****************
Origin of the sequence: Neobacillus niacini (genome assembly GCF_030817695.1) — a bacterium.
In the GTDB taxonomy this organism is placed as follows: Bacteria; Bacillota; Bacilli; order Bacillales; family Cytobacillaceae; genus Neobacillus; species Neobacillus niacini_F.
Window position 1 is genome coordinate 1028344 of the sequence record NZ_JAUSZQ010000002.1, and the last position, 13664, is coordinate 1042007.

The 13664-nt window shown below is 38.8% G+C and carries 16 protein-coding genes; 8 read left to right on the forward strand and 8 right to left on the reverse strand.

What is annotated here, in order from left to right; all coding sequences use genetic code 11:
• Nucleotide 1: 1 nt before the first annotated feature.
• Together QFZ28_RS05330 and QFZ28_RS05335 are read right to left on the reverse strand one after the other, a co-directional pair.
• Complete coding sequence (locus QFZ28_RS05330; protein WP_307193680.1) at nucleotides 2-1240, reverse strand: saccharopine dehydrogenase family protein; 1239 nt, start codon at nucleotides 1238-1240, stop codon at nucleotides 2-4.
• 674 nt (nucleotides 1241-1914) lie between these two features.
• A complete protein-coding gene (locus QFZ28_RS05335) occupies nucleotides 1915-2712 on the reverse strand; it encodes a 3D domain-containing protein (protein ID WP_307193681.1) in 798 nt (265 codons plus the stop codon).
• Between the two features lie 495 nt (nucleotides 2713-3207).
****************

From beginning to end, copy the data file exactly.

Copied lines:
Origin of the sequence: Neobacillus niacini (genome assembly GCF_030817695.1) — a bacterium.
In the GTDB taxonomy this organism is placed as follows: Bacteria; Bacillota; Bacilli; order Bacillales; family Cytobacillaceae; genus Neobacillus; species Neobacillus niacini_F.
Window position 1 is genome coordinate 1028344 of the sequence record NZ_JAUSZQ010000002.1, and the last position, 13664, is coordinate 1042007.

The 13664-nt window shown below is 38.8% G+C and carries 16 protein-coding genes; 8 read left to right on the forward strand and 8 right to left on the reverse strand.

What is annotated here, in order from left to right; all coding sequences use genetic code 11:
• Nucleotide 1: 1 nt before the first annotated feature.
• Together QFZ28_RS05330 and QFZ28_RS05335 are read right to left on the reverse strand one after the other, a co-directional pair.
• Complete coding sequence (locus QFZ28_RS05330; protein WP_307193680.1) at nucleotides 2-1240, reverse strand: saccharopine dehydrogenase family protein; 1239 nt, start codon at nucleotides 1238-1240, stop codon at nucleotides 2-4.
• 674 nt (nucleotides 1241-1914) lie between these two features.
• A complete protein-coding gene (locus QFZ28_RS05335) occupies nucleotides 1915-2712 on the reverse strand; it encodes a 3D domain-containing protein (protein ID WP_307193681.1) in 798 nt (265 codons plus the stop codon).
• Between the two features lie 495 nt (nucleotides 2713-3207).